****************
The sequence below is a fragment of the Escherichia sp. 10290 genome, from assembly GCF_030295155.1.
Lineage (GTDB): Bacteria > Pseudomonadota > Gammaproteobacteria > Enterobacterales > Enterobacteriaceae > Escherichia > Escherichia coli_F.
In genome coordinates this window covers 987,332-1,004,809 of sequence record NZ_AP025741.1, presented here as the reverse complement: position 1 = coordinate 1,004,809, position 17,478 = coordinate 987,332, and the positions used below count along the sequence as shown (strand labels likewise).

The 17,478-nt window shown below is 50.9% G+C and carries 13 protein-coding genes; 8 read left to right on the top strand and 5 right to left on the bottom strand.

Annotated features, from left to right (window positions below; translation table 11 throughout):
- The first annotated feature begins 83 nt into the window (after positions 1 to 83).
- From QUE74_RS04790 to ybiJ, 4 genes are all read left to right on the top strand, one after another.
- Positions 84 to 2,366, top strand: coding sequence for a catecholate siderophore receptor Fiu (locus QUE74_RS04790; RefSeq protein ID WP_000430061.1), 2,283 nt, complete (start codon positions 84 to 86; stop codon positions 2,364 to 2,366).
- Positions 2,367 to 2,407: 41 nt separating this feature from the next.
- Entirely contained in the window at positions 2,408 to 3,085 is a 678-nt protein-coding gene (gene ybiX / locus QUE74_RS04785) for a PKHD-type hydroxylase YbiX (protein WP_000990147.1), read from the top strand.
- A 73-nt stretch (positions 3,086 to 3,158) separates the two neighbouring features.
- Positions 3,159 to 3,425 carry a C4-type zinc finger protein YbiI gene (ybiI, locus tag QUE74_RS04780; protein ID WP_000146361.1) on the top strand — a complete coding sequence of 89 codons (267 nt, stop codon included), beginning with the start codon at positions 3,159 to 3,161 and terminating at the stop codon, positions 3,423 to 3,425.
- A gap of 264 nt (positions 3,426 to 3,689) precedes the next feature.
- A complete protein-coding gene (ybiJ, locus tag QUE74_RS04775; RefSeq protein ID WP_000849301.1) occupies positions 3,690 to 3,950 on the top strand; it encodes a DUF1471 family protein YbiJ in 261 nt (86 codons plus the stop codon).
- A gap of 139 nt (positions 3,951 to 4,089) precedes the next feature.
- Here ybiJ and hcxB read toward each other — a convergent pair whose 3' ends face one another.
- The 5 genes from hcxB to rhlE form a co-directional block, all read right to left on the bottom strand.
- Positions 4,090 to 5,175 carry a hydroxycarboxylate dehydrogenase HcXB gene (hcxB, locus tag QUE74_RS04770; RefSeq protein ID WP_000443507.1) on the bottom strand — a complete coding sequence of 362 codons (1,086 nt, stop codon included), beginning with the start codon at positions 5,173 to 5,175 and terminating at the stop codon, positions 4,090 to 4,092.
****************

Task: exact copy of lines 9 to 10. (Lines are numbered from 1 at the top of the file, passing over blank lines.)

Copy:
- Positions 2,367 to 2,407: 41 nt separating this feature from the next.
- Entirely contained in the window at positions 2,408 to 3,085 is a 678-nt protein-coding gene (gene ybiX / locus QUE74_RS04785) for a PKHD-type hydroxylase YbiX (protein WP_000990147.1), read from the top strand.